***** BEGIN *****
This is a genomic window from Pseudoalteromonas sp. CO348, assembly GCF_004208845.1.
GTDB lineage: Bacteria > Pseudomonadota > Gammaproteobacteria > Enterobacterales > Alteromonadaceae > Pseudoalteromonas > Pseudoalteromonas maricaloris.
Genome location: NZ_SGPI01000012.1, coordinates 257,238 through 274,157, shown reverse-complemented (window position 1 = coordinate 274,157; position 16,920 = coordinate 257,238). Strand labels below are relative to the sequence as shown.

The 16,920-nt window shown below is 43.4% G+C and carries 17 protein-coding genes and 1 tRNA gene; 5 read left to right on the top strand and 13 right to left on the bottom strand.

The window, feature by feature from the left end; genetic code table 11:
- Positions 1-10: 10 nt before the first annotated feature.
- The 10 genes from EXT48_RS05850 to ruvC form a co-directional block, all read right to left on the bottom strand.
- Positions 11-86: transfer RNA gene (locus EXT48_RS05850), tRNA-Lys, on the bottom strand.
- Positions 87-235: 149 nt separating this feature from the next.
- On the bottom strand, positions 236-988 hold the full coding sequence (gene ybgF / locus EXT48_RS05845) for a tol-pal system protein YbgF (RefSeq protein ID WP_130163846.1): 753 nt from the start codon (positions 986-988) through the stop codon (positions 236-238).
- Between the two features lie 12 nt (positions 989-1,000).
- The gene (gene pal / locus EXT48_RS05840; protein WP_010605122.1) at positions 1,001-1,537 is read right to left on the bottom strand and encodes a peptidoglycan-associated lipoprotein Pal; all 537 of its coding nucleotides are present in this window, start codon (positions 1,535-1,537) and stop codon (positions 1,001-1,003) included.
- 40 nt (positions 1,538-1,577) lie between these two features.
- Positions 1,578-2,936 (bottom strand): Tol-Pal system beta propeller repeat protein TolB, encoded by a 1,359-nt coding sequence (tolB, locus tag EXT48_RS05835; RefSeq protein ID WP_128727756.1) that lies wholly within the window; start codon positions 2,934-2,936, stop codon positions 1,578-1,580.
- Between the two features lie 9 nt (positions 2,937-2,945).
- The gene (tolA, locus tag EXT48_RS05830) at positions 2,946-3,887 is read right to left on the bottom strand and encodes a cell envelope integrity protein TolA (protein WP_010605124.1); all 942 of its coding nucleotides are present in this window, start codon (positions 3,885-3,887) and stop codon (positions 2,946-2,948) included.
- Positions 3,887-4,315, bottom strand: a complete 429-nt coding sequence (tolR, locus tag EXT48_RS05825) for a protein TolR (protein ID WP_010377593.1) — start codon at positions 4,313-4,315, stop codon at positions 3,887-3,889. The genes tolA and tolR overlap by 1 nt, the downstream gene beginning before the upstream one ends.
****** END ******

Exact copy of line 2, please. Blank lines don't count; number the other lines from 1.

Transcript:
GTDB lineage: Bacteria > Pseudomonadota > Gammaproteobacteria > Enterobacterales > Alteromonadaceae > Pseudoalteromonas > Pseudoalteromonas maricaloris.